Data are becoming the new raw material of business
The Economist

Tensorflow with Keras – Empowering Neural Networks for Deep Learning

Building deep neural networks just got easier. TensorFlow has announced that they are incorporating the popular deep learning API, Keras, as part of the core code that ships with TensorFlow 1.2. In the words of Keras’ author François Chollet, “Theano and TensorFlow are closer to NumPy, while Keras is closer to scikit-learn,” which is to say that Keras is at a higher level compared to pure TensorFlow and makes building deep learning models much more manageable.

TensorFlow is one of the fastest, most flexible, and most scalable machine-learning libraries available. It was developed internally by Google Brain and released as an open-source library in November 2015. Almost immediately upon its release, TensorFlow became one of the most popular machine learning libraries. But, as is the case with many libraries that emphasize speed and flexibility, TensorFlow tends to be a bit low-level.

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Ranking Popular Deep Learning Libraries for Data Science

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At The Data Incubator, we pride ourselves on having the most up to date data science curriculum available. Much of our curriculum is based on feedback from corporate and government partners about the technologies they are using and learning. In addition to their feedback we wanted to develop a data-driven approach for determining what we should be teaching in our data science corporate training and our free fellowship for masters and PhDs looking to enter data science careers in industry. Here are the results.

The Rankings

Below is a ranking of 23 open-source deep learning libraries that are useful for Data Science, based on Github and Stack Overflow activity, as well as Google search results. The table shows standardized scores, where a value of 1 means one standard deviation above average (average = score of 0). For example, Caffe is one standard deviation above average in Github activity, while deeplearning4j is close to average. See below for methods.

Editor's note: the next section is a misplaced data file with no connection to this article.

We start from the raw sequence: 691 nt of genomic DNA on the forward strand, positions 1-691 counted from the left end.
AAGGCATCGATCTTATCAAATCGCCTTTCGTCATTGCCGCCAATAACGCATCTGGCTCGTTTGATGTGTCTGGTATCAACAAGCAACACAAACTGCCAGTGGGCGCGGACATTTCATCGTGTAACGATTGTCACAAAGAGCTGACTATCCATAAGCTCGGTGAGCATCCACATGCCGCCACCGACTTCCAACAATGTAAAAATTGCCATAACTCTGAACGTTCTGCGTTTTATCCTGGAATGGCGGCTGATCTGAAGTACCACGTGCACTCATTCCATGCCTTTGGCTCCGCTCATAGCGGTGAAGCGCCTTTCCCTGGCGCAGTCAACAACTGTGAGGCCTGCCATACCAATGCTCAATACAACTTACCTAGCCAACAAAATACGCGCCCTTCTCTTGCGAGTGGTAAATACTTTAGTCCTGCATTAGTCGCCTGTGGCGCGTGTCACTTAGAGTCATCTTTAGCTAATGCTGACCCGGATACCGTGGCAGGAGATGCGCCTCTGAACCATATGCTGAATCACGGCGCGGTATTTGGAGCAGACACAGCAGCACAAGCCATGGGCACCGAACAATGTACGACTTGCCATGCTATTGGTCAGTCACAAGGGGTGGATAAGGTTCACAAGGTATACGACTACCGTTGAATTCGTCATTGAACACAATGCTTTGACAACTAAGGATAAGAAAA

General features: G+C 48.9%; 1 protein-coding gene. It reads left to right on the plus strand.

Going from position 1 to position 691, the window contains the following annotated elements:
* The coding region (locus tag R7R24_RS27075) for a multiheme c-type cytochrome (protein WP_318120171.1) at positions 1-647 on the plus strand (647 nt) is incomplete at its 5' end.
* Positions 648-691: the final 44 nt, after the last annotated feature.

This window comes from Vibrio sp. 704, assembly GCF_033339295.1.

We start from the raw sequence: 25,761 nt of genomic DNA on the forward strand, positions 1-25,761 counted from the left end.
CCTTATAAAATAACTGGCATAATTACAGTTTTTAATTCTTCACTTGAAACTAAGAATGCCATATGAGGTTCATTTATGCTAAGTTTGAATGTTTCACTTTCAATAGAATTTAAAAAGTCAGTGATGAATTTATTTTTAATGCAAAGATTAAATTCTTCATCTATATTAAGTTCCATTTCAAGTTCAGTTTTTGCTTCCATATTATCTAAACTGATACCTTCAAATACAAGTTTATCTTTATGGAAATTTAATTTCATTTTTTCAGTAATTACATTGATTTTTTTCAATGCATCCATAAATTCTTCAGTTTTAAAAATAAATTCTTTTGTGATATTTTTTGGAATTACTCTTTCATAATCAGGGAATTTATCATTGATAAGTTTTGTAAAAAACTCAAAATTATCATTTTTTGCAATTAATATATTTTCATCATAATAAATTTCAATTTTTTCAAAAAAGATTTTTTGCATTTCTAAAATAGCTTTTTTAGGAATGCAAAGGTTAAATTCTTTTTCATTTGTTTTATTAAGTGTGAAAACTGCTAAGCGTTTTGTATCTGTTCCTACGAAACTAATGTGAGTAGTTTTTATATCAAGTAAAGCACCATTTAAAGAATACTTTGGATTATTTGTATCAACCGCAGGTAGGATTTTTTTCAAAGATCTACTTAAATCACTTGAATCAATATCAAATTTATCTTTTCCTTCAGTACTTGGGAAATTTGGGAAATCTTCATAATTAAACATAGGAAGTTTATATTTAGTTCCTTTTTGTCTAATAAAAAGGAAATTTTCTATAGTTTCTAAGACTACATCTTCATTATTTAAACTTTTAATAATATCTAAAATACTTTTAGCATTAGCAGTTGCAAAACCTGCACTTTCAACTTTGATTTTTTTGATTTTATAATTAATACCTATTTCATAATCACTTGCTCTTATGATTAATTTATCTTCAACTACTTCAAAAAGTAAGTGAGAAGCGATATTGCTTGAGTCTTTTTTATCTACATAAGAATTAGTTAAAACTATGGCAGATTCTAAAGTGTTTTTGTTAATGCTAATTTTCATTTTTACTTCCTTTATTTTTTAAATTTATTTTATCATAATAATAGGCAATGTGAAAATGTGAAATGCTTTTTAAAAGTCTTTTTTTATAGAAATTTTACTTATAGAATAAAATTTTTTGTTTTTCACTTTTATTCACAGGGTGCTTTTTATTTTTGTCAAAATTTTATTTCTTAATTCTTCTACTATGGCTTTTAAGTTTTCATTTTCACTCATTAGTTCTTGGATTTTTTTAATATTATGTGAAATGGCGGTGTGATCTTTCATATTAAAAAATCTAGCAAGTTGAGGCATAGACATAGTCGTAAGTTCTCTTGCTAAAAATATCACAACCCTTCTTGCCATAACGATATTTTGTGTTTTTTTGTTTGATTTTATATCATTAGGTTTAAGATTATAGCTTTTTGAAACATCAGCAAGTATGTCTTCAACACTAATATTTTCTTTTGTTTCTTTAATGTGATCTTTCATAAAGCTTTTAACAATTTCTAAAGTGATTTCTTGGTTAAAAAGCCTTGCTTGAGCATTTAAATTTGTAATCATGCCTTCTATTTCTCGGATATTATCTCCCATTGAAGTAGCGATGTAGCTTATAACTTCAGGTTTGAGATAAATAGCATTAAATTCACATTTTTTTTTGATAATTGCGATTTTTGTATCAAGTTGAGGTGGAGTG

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The Many Facets of Artificial Intelligence

artificial-intelligence-2228610_960_720When you think of artificial intelligence (AI), do you envision C-3PO or matrix multiplication? HAL 9000 or pruning decision trees? This is an example of ambiguous language, and for a field which has gained so much traction in recent years, it’s particularly important that we think about and define what we mean by artificial intelligence – especially when communicating between managers, salespeople, and the technical side of things. These days, AI is often used as a synonym for deep learning, perhaps because both ideas entered popular tech-consciousness at the same time. In this article I’ll go over the big picture definition of AI and how it differs from machine learning and deep learning. Continue reading

Machine Learning and Modeling the Stock Market: Alumni Spotlight on Michael Skarlinski

At The Data Incubator we run a free eight-week Data Science Fellowship Program to help our Fellows land industry jobs. We love Fellows with diverse academic backgrounds that go beyond what companies traditionally think of when hiring Data Scientists. Michael was a Fellow in our Winter 2016 cohort who landed a job with one of our hiring partners, Schireson Associates


Tell us about your background. How did it set you up to be a great Data Scientist?

My PhD work was in computational materials science, where I worked with reactive molecular dynamics simulations. The field is totally simulation based, and typically requires high performance computing resources. Running these simulations helped build my chops for working with parallel systems and command line tools. The software required familiarity with some powerful languages and APIs like C and CUDA. Learning those definitely helped my understanding of Python once I converted to using it.

Toward the third year of my PhD I got really interested in machine learning. I started using scikit-learn to predict different aspects of simulations I worked on. These projects became a large part of my thesis and contributed to choosing The Data Incubator as a next step in my career.


What do you think you got out of The Data Incubator?

The experience and camaraderie of trying to complete weekly projects with my peers was the highlight of my time at The Data Incubator. Everyone had expertise in different areas, and I learned a ton just from interacting with the other fellows. The instructors and daily lessons exposed me to concepts and data-tricks which hadn’t been on my radar. Honestly, most of the reviewed concepts were brought up in interviews and I’m seeing them again in my job.

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